Eileen Obser and her late husband, Sam Boxer at the Long Island Barrel Tasting & Barbecue. Outside the tent, is Starr Boggs, in white.
In December, when I learned that Starr Boggs Restaurant in Westhampton Beach was for sale and that Starr Boggs was retiring as a chef, it brought to mind what I consider to be my most memorable meal ever.
Here is the dinner menu of the meal, as recorded in my souvenir booklet of August 1990, and relevant all these years later:
Dressed lobster with fresh herb vinaigrette
Maigret of L.I. duck with green beans and raspberries
Grilled swordfish on a plank
Field tomatoes with basil
Grilled vegetable ratatouille
Riverhead Green Mountain potatoes and onions
Cutchogue peach shortcake
This sumptuous meal was designed, cooked, and catered by Starr Boggs. The occasion was the first annual Long Island Barrel Tasting & Barbecue, in conjunction with the Long Island Wine Council and presented by The Wine Spectator, to benefit Lyme disease research at Stony Brook University Hospital. It was held at the Hargrave Vineyard in Cutchogue (now known as Castello di Borghese), which had the distinction of being the first vineyard on eastern Long Island.
As a former restaurant reviewer and longtime gourmand, it was my good fortune to attend the first four Barrel Tastings & Barbecues on the North Fork in late August of each year, all catered by Starr Boggs. These affairs were right up there with heavenly thrills. They were gastronomic joys that I believed, growing up Catholic, I would only know once I was dead and sitting in a café behind the pearly gates. And while gourmand is not to be confused with gluttony — one of the seven deadly sins — this sin, or vice, was prevalent at these incredible fundraisers, both for me and for Sam, my life and dining partner of many years.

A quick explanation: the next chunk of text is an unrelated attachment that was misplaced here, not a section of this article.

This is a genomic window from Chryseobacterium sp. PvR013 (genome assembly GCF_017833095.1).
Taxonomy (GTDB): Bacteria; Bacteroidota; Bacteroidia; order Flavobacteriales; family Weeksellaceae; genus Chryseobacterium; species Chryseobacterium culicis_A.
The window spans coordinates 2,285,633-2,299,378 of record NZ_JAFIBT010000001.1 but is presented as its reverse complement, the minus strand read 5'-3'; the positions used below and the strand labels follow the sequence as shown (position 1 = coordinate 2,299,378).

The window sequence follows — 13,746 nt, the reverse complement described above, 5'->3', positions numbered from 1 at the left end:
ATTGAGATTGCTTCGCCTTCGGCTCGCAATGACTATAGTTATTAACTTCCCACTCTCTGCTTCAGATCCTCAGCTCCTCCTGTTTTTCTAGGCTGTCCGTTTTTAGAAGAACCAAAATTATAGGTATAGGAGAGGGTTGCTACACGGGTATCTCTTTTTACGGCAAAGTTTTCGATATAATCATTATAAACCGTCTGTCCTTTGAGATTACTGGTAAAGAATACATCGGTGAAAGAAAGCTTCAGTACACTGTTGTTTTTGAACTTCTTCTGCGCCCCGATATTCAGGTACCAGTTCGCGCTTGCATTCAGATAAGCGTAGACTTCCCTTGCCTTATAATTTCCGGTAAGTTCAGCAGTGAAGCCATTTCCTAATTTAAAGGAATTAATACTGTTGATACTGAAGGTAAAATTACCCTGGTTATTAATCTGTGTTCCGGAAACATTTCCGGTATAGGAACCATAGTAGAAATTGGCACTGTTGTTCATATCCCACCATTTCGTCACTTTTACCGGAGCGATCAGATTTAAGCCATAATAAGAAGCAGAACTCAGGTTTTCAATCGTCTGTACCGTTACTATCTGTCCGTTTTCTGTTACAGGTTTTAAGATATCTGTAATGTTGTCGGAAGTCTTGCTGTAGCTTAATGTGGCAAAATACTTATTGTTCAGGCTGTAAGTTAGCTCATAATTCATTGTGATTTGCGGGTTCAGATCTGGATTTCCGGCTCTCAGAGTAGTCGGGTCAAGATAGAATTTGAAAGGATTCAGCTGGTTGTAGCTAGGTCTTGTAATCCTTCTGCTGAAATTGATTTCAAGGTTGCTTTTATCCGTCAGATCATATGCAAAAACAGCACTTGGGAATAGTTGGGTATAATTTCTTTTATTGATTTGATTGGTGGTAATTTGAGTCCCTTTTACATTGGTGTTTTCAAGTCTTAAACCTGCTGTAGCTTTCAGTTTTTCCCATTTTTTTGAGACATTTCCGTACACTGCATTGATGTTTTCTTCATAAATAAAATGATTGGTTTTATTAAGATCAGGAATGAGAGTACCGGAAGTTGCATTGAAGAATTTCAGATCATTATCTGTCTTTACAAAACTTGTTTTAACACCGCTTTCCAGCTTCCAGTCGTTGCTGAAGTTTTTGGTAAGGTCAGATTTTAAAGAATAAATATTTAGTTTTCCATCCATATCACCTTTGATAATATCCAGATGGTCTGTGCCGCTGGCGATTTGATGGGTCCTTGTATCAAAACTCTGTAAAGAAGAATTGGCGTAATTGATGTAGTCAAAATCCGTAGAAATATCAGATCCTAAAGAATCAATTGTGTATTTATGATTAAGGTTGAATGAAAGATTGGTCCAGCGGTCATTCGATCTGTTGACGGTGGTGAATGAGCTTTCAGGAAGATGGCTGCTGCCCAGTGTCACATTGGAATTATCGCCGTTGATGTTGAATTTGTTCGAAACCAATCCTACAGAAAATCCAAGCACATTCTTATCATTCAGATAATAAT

People paid $125 and more to attend, but Sam and I always attended free, because of my status as a reviewer. To quote from the booklet handed out to us as we entered the Hargrave Vineyard: “This is a celebration of all that is Long Island, featuring local food and wines. The cornerstone of this event is a barrel tasting of the 1989 merlots — all of which have never before been tasted.”
Sixteen Long Island restaurants and food suppliers provided hors d’oeuvres during the “pre-dinner tasting” of the wines from 5 to 7 p.m., including Mirabelle of St. James with miniature brioche with lobster filling, the George Braun Oyster Company (then of Aquebogue) with a raw bar, Nick and Toni’s of East Hampton with local seafood salad with tomato and corn salsa and Crescent Duck Farm of Aquebogue with smoked duck breast.
Sam and I walked from table to table under the huge white tent, gorging ourselves on such offerings such as filled focaccias, blinis with Hamptons black caviar, skewered shrimp with scallion mayonnaise, crab cakes remoulade and smoked poultry in puff pastry. Food and wine glass in hands, we strolled from vat to vat of merlot and other wines (11 chardonnays, two cabernet sauvignons, and one Gewurztraminer), from the 13 participating vineyards. Bedell Cellars, The Bridgehampton Winery and right on, alphabetically, to Pindar Vineyards, were all represented. Sam and I smiled as we sated ourselves on all the appetizers and critiqued the wine. We were supposed to write down our impressions of the wines in the booklet given to us, but I don’t recall that we did so. “Good, eh?” and “Now this is great!” were about the extent of our analyses, made to each other and to other wine tasters nearby.
We ate and drank, drank and ate, socialized with some of the 750-plus guests and with the chefs and servers behind the tables. “Don’t overdo it, now,” I told Sam more than once. And he laughed and told me the same thing. We knew we had to control our gluttonous impulses and save room for dinner.